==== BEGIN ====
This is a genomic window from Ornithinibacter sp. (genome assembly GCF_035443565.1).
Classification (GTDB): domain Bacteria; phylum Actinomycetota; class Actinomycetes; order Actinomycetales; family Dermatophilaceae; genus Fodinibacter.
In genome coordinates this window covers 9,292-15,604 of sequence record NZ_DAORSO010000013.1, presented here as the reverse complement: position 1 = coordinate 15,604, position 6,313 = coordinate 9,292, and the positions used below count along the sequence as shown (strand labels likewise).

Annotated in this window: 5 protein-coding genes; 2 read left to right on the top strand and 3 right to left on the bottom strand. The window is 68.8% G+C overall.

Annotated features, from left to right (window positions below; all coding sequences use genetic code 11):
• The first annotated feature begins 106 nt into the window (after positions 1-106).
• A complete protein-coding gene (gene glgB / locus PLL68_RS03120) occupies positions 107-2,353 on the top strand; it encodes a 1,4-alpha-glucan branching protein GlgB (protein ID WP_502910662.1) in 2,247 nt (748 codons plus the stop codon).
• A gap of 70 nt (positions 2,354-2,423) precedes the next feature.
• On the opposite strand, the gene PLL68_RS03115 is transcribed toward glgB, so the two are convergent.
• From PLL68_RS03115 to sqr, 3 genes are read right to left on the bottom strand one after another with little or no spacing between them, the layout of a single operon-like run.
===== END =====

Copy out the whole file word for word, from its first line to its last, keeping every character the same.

This is a genomic window from Ornithinibacter sp. (genome assembly GCF_035443565.1).
Classification (GTDB): domain Bacteria; phylum Actinomycetota; class Actinomycetes; order Actinomycetales; family Dermatophilaceae; genus Fodinibacter.
In genome coordinates this window covers 9,292-15,604 of sequence record NZ_DAORSO010000013.1, presented here as the reverse complement: position 1 = coordinate 15,604, position 6,313 = coordinate 9,292, and the positions used below count along the sequence as shown (strand labels likewise).

Annotated in this window: 5 protein-coding genes; 2 read left to right on the top strand and 3 right to left on the bottom strand. The window is 68.8% G+C overall.

Annotated features, from left to right (window positions below; all coding sequences use genetic code 11):
• The first annotated feature begins 106 nt into the window (after positions 1-106).
• A complete protein-coding gene (gene glgB / locus PLL68_RS03120) occupies positions 107-2,353 on the top strand; it encodes a 1,4-alpha-glucan branching protein GlgB (protein ID WP_502910662.1) in 2,247 nt (748 codons plus the stop codon).
• A gap of 70 nt (positions 2,354-2,423) precedes the next feature.
• On the opposite strand, the gene PLL68_RS03115 is transcribed toward glgB, so the two are convergent.
• From PLL68_RS03115 to sqr, 3 genes are read right to left on the bottom strand one after another with little or no spacing between them, the layout of a single operon-like run.